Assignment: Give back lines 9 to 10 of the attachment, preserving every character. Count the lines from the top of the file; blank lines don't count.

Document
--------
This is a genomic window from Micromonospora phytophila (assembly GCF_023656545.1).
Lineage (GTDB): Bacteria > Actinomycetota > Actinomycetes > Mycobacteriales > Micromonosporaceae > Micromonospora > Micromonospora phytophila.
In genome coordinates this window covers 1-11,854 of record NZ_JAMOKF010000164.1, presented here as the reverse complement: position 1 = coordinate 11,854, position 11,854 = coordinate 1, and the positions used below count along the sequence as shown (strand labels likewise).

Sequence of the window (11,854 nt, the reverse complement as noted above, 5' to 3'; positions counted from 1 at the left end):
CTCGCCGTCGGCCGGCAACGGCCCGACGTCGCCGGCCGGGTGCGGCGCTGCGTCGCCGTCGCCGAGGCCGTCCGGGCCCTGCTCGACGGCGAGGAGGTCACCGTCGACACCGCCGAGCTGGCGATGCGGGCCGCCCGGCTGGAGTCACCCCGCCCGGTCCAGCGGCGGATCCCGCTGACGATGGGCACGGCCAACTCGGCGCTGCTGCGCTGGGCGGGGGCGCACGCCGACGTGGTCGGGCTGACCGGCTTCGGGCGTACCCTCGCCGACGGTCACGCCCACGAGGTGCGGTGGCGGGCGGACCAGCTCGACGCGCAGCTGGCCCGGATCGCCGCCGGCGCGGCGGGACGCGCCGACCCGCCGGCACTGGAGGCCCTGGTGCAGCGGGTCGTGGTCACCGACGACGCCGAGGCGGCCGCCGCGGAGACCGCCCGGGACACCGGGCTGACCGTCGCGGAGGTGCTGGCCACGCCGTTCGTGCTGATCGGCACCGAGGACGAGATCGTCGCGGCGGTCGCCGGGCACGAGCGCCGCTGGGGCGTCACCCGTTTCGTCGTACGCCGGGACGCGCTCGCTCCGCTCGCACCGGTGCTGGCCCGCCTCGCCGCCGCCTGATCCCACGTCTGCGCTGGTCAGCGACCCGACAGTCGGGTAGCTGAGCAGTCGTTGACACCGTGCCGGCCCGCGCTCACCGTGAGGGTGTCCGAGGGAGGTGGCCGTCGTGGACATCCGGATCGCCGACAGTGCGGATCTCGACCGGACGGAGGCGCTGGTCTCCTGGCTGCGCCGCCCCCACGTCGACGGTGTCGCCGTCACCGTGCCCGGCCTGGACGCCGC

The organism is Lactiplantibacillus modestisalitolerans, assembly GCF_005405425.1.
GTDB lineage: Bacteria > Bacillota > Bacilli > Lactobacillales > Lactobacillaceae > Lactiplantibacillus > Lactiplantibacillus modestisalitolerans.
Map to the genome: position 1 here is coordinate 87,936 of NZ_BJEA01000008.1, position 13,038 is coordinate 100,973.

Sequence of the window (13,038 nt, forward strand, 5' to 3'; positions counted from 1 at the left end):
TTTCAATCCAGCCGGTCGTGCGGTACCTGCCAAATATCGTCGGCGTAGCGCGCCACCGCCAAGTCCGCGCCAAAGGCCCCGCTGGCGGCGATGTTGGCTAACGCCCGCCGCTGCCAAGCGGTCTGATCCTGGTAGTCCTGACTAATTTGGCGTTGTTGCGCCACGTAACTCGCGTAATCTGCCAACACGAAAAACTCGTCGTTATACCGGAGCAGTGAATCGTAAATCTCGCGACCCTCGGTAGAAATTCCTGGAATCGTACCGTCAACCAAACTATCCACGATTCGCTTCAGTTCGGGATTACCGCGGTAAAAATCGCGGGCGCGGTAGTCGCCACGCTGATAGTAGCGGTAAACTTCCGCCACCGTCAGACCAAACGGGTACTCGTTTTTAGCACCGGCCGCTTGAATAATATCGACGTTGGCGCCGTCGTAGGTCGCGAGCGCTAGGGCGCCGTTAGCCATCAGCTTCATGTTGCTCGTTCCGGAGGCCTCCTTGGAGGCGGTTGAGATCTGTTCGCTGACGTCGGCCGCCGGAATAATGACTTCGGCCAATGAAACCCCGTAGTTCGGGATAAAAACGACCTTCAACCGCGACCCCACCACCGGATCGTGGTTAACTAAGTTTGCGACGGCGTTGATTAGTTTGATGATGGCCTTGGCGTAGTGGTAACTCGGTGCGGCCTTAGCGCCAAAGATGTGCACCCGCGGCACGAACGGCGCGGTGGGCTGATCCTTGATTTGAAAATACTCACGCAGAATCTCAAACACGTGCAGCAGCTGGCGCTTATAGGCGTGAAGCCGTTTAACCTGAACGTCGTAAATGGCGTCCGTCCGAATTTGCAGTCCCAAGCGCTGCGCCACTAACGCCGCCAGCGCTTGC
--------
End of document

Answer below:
Sequence of the window (13,038 nt, forward strand, 5' to 3'; positions counted from 1 at the left end):
TTTCAATCCAGCCGGTCGTGCGGTACCTGCCAAATATCGTCGGCGTAGCGCGCCACCGCCAAGTCCGCGCCAAAGGCCCCGCTGGCGGCGATGTTGGCTAACGCCCGCCGCTGCCAAGCGGTCTGATCCTGGTAGTCCTGACTAATTTGGCGTTGTTGCGCCACGTAACTCGCGTAATCTGCCAACACGAAAAACTCGTCGTTATACCGGAGCAGTGAATCGTAAATCTCGCGACCCTCGGTAGAAATTCCTGGAATCGTACCGTCAACCAAACTATCCACGATTCGCTTCAGTTCGGGATTACCGCGGTAAAAATCGCGGGCGCGGTAGTCGCCACGCTGATAGTAGCGGTAAACTTCCGCCACCGTCAGACCAAACGGGTACTCGTTTTTAGCACCGGCCGCTTGAATAATATCGACGTTGGCGCCGTCGTAGGTCGCGAGCGCTAGGGCGCCGTTAGCCATCAGCTTCATGTTGCTCGTTCCGGAGGCCTCCTTGGAGGCGGTTGAGATCTGTTCGCTGACGTCGGCCGCCGGAATAATGACTTCGGCCAATGAAACCCCGTAGTTCGGGATAAAAACGACCTTCAACCGCGACCCCACCACCGGATCGTGGTTAACTAAGTTTGCGACGGCGTTGATTAGTTTGATGATGGCCTTGGCGTAGTGGTAACTCGGTGCGGCCTTAGCGCCAAAGATGTGCACCCGCGGCACGAACGGCGCGGTGGGCTGATCCTTGATTTGAAAATACTCACGCAGAATCTCAAACACGTGCAGCAGCTGGCGCTTATAGGCGTGAAGCCGTTTAACCTGAACGTCGTAAATGGCGTCCGTCCGAATTTGCAGTCCCAAGCGCTGCGCCACTAACGCCGCCAGCGCTTGC